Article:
Which revolution?


It is really the combination of computing technologies with communication networks that has formed the basis for the digital revolution we are now living in. The internet and digital connections has taken us to a world where billions of people are connected, billions of emails are sent over this network every day and hundreds of millions of people search Google and other search engines for information spread across the plethora of web pages and institutional repositories around the world.

So thinking laterally is probably becoming an essential feature of every educators toolkit.  But what do I mean by this?  Well, I don’t have all the ideas, but thankfully my personal learning network and my information feeds keep me in touch with the possibilities.

So you know about the Internet Archive, right? My visit today tells me that there have been 484 billion web pages saved over time.

The Internet Archive is a 501(c)(3) non-profit that was founded to build an Internet library. Its purposes include offering permanent access for researchers, historians, scholars, people with disabilities, and the general public to historical collections that exist in digital format.

There are many options for how to use the Internet Archive (so do check these out).

Unique Search

Something I wanted to share from a while ago was Alan November’s post on the Wayback Machine, which he called The Essential unique search tool your students may have never Used.

logo_wayback_210x77

The Wayback Machine is as basic a reference tool for the Internet Age as a dictionary. When was the last time you saw a student use it?

Alan tells the story of his conference presentation, and the reality check that he offers the audience in terms of digital identity and digital information stored or deleted?? on the web.

The Internet Archive, a nonprofit organization whose mission is to index the Web, runs the Wayback Machine. Since its launch in 1996, the Wayback Machine has saved more than 466 billion web pages and counting—including many pages their owners believed (or hoped?) were long gone.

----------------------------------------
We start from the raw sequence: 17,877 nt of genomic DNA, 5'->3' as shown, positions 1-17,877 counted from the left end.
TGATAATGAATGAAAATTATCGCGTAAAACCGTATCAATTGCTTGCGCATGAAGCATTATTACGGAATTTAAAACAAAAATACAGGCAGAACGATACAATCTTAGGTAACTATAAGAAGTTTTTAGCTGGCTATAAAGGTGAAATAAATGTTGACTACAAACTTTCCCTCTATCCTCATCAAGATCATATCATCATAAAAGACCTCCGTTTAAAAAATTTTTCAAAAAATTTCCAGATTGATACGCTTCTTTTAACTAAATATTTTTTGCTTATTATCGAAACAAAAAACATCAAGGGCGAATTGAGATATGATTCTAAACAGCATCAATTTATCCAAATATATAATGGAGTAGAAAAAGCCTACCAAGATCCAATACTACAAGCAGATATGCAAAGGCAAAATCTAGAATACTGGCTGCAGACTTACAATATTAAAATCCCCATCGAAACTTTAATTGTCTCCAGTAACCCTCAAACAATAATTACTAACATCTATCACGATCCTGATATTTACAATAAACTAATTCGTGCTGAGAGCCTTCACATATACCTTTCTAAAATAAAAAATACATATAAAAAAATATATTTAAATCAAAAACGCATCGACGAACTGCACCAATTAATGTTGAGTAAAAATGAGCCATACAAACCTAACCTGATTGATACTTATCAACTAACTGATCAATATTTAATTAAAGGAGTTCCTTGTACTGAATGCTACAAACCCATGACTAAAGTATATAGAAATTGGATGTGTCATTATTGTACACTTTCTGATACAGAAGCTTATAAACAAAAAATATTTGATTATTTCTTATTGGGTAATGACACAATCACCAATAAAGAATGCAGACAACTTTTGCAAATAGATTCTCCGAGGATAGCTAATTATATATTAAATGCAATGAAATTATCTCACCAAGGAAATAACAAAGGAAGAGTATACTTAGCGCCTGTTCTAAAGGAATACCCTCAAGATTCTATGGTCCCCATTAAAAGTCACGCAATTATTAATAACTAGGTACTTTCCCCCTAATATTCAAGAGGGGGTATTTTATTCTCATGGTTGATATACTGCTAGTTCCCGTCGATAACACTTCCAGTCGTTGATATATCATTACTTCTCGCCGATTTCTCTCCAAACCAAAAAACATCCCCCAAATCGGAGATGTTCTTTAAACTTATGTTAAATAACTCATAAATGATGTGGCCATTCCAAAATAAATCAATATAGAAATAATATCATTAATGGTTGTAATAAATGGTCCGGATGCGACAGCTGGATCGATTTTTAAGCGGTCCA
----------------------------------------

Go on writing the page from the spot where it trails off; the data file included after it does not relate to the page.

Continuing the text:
As many students are recovering from their own sense of naiveté, I ask them a simple question: What happens when you’re reading an article online, and you come across a link and you click on it, but it’s dead? They’ll say, “Well, I just give up.” And I say, “Watch this: You just copy the link, and you paste it into the Wayback Machine, and presto—there’s the website.”

Students are shocked to learn that it’s so simple to recover lost links. This is like knowing there’s a dictionary when you’re learning to read. It is that basic and that important of a reference tool for the Internet Age.

Best get busy and share this information with your students and colleagues – many will not know!

But don’t stop there – use the Internet Archive to find other treasures!  Here’s another of piece of fun gaming information shared last year:-

Long before Oculus Rift and MMORPG games existed and way before high-quality graphic cards and roaring sound effects were around there was another type of game genre. DOS. And depending on your age (hello, early 1980s) you may have even played DOS games as a kid. Fortunately for those who like to wax nostalgic the Internet Archive has released nearly 2300 MS-DOS PC games that you can play directly from your browser. Hurray!

There are mountains of old favorites in the release. All DOS games are played through DosBox, which streams to your local computer. This makes it easy to search for a game and then click to play once it’s loaded.  All DOS games are emulated—command prompts and boot screens—and one important thing to keep in mind is that you can’t save gameplay. Because it’s running as a virtual machine (of sorts) once you close your browser tab/window the game is over and you’ll need to start from the beginning (boo).

So what we are seeing here is a way to look backwards, digitally, while we move forward.

How we think about our place in the world has been transformed through revolutions of ideas from big thinkers such as Galileo, Darwin and Freud. Philosopher Luciano Floridi, Oxford University believes that we are now into a new revolution in the mass age of information and data. Before you go deeply into any of his academic work, let’s put his thinking into context – with this cheesy video!

Image: Pre computer games flickr photo shared by Robin Hutton under a Creative Commons ( BY-NC-ND ) license

Is there a library-sized hole in the internet?



It was in Florence during the Renaissance that the West realised we could surpass the knowledge and wisdom of the ancients, ushering in a new idea of the future. Now, in the Age of the Net, the future is changing shape again. Progress looks less like a path upwards that we carefully tread and extend, and more like a constantly forking domain in which ideas are barely born before they’re being reworked and applied in unexpected ways.

Embracing the future requires libraries to face basic tensions between their traditional strengths and the new shape of invention, including the role of privacy, the need to anticipate users’ needs and the role of experts in the networked age.

Embracing  new ideas of the future requires libraries to face basic tensions between their traditional strengths and the new shape of invention, including the role of privacy, the need to anticipate users’ needs and the role of experts in the networked age.